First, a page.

As promised, Canonical has released a tool that lets you install Ubuntu Linux on the Google Nexus 7. Cleverly enough, it’s called the Ubuntu Nexus 7 installer, and it’s a relatively simple tool that you can use to install Ubuntu 12.10 on the 7 inch tablet.
In order to use the installer you’ll need a computer running Ubuntu, a Nexus 7 with 8GB or 16GB of storage, and a USB cable to connect the tablet to your PC.
You’ll also need to unlock the bootloader on your tablet. If you haven’t already done that, it’ll wipe all the data from your device. So proceed with caution.
Installing Ubuntu will also wipe your device — so if you plan to go back to Android, you’ll probably want to make a backup using TWRP or ClockworkMod, then copy that file to your PC or an external storage device for safekeeping. That way you can re-install Android (following Canonical’s instructions), re-root your device (following ours), and then re-install ClockworkMod or TWRP to restore from your backup and get your Nexus 7 back to where it was before you started.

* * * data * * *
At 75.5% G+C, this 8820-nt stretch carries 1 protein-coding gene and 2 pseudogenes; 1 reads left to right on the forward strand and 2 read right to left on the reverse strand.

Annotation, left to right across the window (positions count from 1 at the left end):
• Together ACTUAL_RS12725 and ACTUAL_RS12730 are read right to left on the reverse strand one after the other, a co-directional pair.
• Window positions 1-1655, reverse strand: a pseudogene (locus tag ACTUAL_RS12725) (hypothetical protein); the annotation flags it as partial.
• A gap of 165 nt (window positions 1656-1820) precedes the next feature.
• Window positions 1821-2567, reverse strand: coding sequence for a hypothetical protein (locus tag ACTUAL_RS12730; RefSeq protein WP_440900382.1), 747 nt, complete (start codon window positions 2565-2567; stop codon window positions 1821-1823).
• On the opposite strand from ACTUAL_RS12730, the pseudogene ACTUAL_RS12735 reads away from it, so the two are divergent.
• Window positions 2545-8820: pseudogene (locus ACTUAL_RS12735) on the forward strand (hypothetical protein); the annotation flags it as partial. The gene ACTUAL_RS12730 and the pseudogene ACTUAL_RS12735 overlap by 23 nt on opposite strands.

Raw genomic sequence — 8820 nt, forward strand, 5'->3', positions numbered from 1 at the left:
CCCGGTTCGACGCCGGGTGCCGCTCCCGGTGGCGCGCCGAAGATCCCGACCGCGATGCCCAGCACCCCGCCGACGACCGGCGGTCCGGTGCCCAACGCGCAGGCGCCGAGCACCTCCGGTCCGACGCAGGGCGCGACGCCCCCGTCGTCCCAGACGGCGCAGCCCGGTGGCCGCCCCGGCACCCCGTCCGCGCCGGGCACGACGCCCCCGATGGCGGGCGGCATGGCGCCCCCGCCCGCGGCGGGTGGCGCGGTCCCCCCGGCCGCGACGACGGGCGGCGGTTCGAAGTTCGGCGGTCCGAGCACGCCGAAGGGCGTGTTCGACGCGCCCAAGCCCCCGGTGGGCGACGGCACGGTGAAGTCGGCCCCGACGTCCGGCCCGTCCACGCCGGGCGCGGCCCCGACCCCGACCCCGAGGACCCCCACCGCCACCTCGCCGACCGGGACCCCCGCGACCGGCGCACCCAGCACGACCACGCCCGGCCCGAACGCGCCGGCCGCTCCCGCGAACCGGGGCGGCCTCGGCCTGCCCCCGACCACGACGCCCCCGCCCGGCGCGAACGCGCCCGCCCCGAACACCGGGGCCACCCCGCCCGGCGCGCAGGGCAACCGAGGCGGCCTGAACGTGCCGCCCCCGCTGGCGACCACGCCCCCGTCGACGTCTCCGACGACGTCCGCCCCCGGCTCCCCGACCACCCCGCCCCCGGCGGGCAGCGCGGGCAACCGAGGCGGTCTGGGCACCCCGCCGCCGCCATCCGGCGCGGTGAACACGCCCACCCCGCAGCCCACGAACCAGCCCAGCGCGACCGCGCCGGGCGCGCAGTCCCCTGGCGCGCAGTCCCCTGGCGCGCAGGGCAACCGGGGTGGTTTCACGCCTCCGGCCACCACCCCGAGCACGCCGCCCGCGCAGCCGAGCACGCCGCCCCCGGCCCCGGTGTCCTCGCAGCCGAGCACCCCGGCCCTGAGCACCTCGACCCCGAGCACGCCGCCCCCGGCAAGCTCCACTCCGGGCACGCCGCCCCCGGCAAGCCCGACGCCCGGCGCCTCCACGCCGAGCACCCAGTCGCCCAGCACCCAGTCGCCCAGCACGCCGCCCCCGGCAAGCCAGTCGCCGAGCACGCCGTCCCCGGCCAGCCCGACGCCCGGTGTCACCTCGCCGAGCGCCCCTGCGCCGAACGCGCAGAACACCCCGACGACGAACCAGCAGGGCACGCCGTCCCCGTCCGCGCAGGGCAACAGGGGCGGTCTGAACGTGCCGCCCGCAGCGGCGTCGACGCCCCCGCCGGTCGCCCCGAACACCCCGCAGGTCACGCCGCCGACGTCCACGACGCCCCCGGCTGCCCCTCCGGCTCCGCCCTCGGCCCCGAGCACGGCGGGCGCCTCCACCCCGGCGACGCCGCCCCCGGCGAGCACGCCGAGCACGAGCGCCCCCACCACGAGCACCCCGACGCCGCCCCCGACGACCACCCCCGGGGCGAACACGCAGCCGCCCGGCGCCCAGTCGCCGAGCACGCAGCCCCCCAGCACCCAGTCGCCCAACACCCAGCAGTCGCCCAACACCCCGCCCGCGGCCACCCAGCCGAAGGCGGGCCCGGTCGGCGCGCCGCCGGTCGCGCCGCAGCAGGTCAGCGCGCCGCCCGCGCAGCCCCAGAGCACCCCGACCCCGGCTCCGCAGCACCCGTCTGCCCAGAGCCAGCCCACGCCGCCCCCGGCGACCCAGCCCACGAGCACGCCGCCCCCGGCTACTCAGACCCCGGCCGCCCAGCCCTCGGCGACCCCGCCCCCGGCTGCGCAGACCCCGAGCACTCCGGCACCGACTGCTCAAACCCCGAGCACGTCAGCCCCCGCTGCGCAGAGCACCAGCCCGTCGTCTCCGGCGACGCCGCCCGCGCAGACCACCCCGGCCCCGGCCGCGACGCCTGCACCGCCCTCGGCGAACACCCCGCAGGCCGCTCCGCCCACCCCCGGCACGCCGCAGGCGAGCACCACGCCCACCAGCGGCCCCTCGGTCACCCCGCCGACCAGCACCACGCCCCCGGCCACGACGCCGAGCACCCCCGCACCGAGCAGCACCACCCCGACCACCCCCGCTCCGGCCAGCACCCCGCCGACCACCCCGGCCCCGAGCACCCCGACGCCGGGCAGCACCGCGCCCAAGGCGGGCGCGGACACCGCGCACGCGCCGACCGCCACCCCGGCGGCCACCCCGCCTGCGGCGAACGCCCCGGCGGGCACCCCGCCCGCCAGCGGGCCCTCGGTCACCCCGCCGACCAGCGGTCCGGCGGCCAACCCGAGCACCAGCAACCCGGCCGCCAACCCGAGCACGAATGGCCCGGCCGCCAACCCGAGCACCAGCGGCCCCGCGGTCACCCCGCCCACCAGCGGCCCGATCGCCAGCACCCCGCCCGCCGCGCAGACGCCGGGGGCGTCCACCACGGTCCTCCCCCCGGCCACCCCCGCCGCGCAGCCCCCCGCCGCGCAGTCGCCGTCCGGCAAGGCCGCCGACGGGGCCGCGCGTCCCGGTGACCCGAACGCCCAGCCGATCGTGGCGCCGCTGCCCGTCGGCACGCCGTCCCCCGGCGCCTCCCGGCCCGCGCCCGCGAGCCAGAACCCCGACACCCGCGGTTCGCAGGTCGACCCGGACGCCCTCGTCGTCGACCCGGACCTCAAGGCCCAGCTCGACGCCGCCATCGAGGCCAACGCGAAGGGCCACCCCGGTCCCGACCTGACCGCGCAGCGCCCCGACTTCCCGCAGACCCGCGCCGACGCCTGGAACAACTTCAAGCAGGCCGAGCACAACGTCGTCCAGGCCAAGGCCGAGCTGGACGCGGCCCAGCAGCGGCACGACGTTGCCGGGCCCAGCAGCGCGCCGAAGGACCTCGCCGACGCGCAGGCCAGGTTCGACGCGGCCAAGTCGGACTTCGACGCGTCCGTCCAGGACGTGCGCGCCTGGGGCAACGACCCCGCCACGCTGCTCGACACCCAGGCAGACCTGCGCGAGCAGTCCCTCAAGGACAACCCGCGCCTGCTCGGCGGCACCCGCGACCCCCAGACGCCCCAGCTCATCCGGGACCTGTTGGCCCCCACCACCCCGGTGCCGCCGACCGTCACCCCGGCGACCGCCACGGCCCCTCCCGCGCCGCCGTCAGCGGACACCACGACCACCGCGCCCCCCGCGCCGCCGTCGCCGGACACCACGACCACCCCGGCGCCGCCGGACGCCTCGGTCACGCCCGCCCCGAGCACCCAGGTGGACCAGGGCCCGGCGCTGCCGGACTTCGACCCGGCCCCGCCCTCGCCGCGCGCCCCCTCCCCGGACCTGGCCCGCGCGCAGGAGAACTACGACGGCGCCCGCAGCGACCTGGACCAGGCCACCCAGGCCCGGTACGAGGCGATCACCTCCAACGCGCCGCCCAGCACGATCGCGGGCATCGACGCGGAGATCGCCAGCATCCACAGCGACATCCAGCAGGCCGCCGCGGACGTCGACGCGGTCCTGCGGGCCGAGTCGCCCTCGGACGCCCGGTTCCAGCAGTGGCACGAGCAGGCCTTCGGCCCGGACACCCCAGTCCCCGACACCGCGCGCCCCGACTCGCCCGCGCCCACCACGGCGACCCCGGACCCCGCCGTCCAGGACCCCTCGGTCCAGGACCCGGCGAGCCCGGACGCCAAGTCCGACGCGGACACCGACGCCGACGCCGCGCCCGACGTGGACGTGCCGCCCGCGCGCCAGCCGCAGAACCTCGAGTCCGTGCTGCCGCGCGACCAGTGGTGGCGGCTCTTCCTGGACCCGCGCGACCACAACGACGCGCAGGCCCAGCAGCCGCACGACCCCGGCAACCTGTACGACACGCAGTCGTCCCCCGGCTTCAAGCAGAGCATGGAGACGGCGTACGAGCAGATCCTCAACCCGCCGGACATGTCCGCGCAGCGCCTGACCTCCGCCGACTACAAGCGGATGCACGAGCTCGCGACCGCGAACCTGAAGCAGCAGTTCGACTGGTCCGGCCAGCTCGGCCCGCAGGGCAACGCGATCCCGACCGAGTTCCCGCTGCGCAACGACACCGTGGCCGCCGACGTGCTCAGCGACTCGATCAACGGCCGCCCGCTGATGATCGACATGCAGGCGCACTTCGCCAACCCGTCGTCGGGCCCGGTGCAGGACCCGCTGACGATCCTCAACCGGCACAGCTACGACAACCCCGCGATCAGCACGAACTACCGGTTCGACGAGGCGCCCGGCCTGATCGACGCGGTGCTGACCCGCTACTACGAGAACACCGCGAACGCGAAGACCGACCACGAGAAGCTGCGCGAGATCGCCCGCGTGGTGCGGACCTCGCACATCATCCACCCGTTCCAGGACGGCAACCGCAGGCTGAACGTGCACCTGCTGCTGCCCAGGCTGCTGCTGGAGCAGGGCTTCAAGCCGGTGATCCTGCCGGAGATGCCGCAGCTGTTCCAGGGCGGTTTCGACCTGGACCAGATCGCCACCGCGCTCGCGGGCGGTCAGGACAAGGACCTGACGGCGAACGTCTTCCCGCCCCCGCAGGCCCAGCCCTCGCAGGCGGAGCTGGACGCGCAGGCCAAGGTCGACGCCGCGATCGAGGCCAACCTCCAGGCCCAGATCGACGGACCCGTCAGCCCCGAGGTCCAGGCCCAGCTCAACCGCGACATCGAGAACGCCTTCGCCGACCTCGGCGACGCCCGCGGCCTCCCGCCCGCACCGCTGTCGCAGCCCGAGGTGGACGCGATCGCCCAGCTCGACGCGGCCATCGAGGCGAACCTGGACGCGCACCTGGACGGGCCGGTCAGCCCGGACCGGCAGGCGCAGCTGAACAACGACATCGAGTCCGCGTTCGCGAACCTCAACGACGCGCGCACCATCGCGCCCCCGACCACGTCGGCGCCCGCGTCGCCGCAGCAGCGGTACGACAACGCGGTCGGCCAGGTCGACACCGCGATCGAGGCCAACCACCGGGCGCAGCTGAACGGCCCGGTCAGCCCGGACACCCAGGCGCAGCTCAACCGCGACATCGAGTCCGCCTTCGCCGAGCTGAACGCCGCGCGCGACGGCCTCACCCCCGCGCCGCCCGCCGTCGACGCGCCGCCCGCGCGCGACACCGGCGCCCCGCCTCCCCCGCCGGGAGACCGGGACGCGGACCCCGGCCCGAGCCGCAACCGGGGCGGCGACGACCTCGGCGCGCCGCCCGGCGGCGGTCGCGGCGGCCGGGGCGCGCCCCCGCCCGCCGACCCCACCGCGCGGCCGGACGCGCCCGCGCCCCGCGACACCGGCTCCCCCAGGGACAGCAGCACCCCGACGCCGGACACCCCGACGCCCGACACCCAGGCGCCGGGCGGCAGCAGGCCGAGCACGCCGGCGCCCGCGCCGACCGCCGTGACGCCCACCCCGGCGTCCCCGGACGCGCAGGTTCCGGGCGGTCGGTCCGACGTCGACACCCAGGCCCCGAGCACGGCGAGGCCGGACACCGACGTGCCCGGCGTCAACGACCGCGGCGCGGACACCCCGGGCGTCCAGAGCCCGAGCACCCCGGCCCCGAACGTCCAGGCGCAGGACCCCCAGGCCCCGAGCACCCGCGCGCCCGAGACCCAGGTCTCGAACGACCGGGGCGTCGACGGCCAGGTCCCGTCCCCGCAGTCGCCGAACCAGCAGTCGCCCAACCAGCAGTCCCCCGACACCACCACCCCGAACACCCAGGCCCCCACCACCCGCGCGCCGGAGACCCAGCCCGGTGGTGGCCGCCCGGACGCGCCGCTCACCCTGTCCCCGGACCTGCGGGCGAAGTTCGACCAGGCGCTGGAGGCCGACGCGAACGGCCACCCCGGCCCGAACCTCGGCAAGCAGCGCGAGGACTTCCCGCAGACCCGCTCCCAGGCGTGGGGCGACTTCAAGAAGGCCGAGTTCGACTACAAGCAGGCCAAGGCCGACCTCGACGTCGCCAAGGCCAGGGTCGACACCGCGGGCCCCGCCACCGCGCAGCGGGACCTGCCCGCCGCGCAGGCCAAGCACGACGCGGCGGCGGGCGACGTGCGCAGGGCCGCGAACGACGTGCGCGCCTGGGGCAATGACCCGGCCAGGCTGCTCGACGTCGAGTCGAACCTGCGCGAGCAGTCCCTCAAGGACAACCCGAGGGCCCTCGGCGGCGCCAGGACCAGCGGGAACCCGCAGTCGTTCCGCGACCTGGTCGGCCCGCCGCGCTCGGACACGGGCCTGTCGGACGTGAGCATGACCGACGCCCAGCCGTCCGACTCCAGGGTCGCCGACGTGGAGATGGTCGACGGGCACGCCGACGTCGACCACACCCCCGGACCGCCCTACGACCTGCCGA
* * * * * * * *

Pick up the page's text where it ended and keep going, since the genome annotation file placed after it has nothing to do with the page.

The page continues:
At this point Ubuntu for the Nexus 7 is still in the early phases. While the OS includes support for the touchscreen and ARM-based chipset, you’re basically installing the desktop version of Ubuntu on the 7 inch tablet.
Canonical’s goal is to get developers testing the operating system on tablets, using the Nexus 7 as a reference platform. By 2014 the company hopes to be able to offer a unified version of Ubuntu designed to run on tablets, smartphones, and desktop and laptop computers. The launch of the Nexus 7 installer is just one of the first steps in that process.
Right now there are a number of issues. The camera doesn’t work. Bluetooth doesn’t work. Automatic screen rotation isn’t supported. And there are bugs affecting memory, sound, and other components. But this is a first preview release and it’s aimed at developers and testers, not the general public.
Canonical’s Ubuntu Community Manager Jono Bacon has more details about the project and the timeline on his blog. Basically the goal for Ubuntu 13.04 which will launch next April is to get the operating system up and running on tablets by optimizing battery life, memory, and other features. But it could take another year or so to optimize the user interface and other features for mobile devices.
via OMG Ubuntu